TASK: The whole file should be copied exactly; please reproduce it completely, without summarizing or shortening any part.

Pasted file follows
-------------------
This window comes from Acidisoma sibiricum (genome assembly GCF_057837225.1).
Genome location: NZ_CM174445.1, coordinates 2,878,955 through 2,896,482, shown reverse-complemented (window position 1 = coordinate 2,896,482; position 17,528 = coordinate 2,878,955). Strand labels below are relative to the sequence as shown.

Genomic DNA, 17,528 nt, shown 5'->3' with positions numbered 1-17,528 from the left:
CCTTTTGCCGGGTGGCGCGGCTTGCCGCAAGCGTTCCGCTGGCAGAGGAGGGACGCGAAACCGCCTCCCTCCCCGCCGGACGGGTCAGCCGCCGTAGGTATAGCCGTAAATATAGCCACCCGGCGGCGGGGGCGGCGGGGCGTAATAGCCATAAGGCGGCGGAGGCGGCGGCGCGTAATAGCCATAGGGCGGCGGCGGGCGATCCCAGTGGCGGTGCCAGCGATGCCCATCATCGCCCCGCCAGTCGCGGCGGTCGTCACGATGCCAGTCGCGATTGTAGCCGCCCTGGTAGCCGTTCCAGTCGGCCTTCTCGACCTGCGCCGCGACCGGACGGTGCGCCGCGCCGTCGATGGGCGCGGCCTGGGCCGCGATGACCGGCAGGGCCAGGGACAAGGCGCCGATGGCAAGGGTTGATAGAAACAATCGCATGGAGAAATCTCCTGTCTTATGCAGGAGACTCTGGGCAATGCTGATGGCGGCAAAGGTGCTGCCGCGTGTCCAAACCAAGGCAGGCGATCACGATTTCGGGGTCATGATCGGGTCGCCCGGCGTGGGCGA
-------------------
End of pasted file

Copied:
This window comes from Acidisoma sibiricum (genome assembly GCF_057837225.1).
Genome location: NZ_CM174445.1, coordinates 2,878,955 through 2,896,482, shown reverse-complemented (window position 1 = coordinate 2,896,482; position 17,528 = coordinate 2,878,955). Strand labels below are relative to the sequence as shown.

Genomic DNA, 17,528 nt, shown 5'->3' with positions numbered 1-17,528 from the left:
CCTTTTGCCGGGTGGCGCGGCTTGCCGCAAGCGTTCCGCTGGCAGAGGAGGGACGCGAAACCGCCTCCCTCCCCGCCGGACGGGTCAGCCGCCGTAGGTATAGCCGTAAATATAGCCACCCGGCGGCGGGGGCGGCGGGGCGTAATAGCCATAAGGCGGCGGAGGCGGCGGCGCGTAATAGCCATAGGGCGGCGGCGGGCGATCCCAGTGGCGGTGCCAGCGATGCCCATCATCGCCCCGCCAGTCGCGGCGGTCGTCACGATGCCAGTCGCGATTGTAGCCGCCCTGGTAGCCGTTCCAGTCGGCCTTCTCGACCTGCGCCGCGACCGGACGGTGCGCCGCGCCGTCGATGGGCGCGGCCTGGGCCGCGATGACCGGCAGGGCCAGGGACAAGGCGCCGATGGCAAGGGTTGATAGAAACAATCGCATGGAGAAATCTCCTGTCTTATGCAGGAGACTCTGGGCAATGCTGATGGCGGCAAAGGTGCTGCCGCGTGTCCAAACCAAGGCAGGCGATCACGATTTCGGGGTCATGATCGGGTCGCCCGGCGTGGGCGA